The most applied methodologies are Robust Optimization and Genetic Algorithms, and the articles analyzed prove their effectiveness. Another methodology that is widely discussed is the Monte Carlo Simulation to create the scenarios of uncertainties. For future studies, the need for more complete analysis tools, which consider the distributed generation and the characteristics of the wind and solar plants that are being more widespread, is evident. It is also necessary to integrate distributed energy storage systems in the analysis, such as electric vehicles, among other aspects.
In order to be consumed, electricity must be generated, transformed and transported over wide distances, which are specially wide in cases as the Brazilian, whose centers of generation are very far away from those of consumption. It consists on a form of energy much sensitive to infrastructure. The amount of electrical power transmission lines can transport over kilometers is fundamentally dependent on its physical parameters, like transformers properties, for instance. Since distribution power lines even into urban environments represent huge infrastructure investments, errors or improprieties in planning such assets expansion may breed economic losses for years. This need of keeping available power always above instantaneous consumption justifies electricpower microgeneration as an advantageous measure, due to the incremental power offer to the overall balance, as discussed in Section 1.2 and demonstrated in Chapter 4. In many situations, microgenerators enable the load to assume a flatter behavior, i. e., with less variance on power demand values, given that microgenerators can sustain part of the load in the daily peak, when the value of unitary kWh is more expensive.
different energy supply systems in the same area. This may seem impractical. However, there are situations in which this kind of solutions are present or expected in real-life situations. The most remarkable situation is the one in which the trend of energy supply in the region in which the demand is located is changing, for instance because the energy mix in that region has been varied by the availability of new energy sources (e.g., from renewable generation) or by obsolescence of the existing power plants that are replaced with new technologies using different energy carriers. This situation includes for example either change from power to gas (leading to “less-electric” demand, or from gas to power (leading to “more electric” demand) . In these cases, the end users can be induced to change the technologies they are using. However, the end users could decide to keep the previously used technology and integrate them with a new one, with the prospect of possible usage of both technologies depending on their convenience, e.g., to manage the case of shortage of energy supply for one energy carrier or large price fluctuations for the energy carriers that can be used to provide the same service. The demand side can change the source of providing the same service based on each energy carrier’s price, availability of technologies, or only its preference. In the presence of multiple end users acting on the same system, the customer choices can be applied in a random way, so that the dependent demand becomes stochastic.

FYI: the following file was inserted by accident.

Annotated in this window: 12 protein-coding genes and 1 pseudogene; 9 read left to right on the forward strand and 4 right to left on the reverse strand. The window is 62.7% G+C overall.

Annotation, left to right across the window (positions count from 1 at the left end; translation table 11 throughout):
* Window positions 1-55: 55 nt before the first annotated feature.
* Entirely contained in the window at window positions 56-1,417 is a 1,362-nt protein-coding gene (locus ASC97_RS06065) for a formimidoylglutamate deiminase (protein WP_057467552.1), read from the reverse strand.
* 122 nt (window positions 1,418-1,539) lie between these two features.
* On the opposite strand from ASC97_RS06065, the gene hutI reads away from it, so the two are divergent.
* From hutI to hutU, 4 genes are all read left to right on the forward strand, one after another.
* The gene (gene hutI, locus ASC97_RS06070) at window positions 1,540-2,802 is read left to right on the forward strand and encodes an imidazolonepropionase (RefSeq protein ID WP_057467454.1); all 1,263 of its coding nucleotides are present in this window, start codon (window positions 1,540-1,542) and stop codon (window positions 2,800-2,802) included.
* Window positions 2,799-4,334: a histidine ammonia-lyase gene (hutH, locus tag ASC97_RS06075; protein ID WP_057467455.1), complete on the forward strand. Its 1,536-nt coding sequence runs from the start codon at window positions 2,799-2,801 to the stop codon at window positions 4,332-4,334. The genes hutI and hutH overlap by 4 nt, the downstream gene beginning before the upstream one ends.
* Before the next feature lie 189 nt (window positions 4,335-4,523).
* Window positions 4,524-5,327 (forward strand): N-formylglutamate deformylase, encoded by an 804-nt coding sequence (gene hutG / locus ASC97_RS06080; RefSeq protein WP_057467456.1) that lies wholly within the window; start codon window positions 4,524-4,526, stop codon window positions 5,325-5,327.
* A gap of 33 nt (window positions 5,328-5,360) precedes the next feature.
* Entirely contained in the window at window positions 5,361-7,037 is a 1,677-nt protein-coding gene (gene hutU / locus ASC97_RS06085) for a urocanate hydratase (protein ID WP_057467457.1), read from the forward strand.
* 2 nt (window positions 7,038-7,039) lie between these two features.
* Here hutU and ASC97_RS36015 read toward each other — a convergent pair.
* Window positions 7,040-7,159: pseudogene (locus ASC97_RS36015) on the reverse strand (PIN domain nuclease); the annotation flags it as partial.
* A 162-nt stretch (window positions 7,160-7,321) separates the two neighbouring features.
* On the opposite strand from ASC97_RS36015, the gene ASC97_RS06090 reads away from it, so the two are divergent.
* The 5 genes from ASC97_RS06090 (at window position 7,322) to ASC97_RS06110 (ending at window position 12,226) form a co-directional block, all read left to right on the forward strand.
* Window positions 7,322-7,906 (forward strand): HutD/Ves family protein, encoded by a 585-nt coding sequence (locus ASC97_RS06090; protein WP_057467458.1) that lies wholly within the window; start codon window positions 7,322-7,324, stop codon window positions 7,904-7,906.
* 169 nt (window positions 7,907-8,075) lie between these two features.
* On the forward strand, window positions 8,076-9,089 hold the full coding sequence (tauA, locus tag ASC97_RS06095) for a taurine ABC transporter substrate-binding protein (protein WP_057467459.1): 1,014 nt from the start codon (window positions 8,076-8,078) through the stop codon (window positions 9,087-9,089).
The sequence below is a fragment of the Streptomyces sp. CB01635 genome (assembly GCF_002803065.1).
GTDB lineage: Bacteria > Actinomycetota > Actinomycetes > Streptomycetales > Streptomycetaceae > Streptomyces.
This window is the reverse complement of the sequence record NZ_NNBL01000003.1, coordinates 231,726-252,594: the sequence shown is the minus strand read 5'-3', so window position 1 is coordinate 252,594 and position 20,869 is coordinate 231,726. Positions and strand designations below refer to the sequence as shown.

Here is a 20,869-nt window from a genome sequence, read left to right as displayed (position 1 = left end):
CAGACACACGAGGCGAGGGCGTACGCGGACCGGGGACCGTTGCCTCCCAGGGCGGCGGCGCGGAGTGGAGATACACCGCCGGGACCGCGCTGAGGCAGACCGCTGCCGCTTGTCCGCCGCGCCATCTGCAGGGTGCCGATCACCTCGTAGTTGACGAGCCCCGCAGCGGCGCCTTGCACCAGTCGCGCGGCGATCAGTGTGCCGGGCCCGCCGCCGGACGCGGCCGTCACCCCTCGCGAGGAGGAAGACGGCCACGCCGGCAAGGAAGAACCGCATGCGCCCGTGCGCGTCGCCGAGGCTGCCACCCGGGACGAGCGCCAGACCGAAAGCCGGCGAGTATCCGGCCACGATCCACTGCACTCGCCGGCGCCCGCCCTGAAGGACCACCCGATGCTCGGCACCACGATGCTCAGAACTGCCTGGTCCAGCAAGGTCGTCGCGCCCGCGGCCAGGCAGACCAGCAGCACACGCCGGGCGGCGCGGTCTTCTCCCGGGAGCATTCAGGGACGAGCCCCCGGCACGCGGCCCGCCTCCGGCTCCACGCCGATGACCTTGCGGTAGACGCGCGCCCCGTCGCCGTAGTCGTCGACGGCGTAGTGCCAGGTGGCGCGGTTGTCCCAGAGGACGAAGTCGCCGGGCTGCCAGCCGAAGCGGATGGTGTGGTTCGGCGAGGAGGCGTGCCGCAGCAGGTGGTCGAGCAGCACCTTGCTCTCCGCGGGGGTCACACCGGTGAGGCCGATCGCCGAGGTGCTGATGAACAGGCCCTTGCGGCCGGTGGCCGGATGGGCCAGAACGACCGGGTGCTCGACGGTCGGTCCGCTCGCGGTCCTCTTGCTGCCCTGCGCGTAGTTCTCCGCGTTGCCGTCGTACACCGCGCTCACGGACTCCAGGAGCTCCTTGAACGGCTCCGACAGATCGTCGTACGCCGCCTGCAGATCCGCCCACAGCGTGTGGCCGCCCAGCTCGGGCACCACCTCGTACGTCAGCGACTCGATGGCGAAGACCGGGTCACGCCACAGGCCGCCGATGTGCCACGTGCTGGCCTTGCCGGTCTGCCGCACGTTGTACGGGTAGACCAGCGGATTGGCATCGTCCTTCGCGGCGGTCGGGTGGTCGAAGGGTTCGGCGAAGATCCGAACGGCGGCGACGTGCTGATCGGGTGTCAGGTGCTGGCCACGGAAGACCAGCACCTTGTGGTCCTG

Heuristic methods are optimization algorithms based on natural processes, commonly used to optimize problems with high level of complexity, namely the ones with a combinatorial nature. Meta-heuristics can be applied to resolve problems from different fields independently of the na- ture of the variables involved . In the specific case of powersystems, meta-heuristics are an important tool with extensive potential to solve several problems from daily operation to planning studies. The dimension associated to such problems, as well as the need to obtain appropriate so- lutions within a limited period of time, favors the application of meta-heuristics, which are being more and more popular among the powersystems research community.
The distribution system operation planning stage is concerned with the determination of capacitor bank, transformer and voltage regulator settings. This must be accom- plished considering active and reactive power injections of distributed generators and at the main substation, as well as physical and regulatory issues in order to improve the network performance. This is a quite complex Optimal Power Flow (OPF) problem because it involves technical factors such as steady state voltage regulation, economic factors such as losses reduction and energy bids from independent power producers. This work proposes two approaches to solve this operation planning problem. The first one uses a genetic algorithm similar to that developed by Chu and Beasley, however with a different strategy to create the initial population. This algorithm can provide good quality solutions and in some cases even optimal solutions. The second one is based on the use of sensitivities, where good quality solutions are obtained at low com- puting times, much lower than those obtained using the proposed genetic algorithm. Besides being applicable in short-term operation planning of distribution networks, the proposed methods could also assist the utility operator in setting up conditions for establishing contracts with independent power producers. The results presented here using radial distribution systems of 34, 70 and 135 buses demonstrated the potential of the proposed algorithms.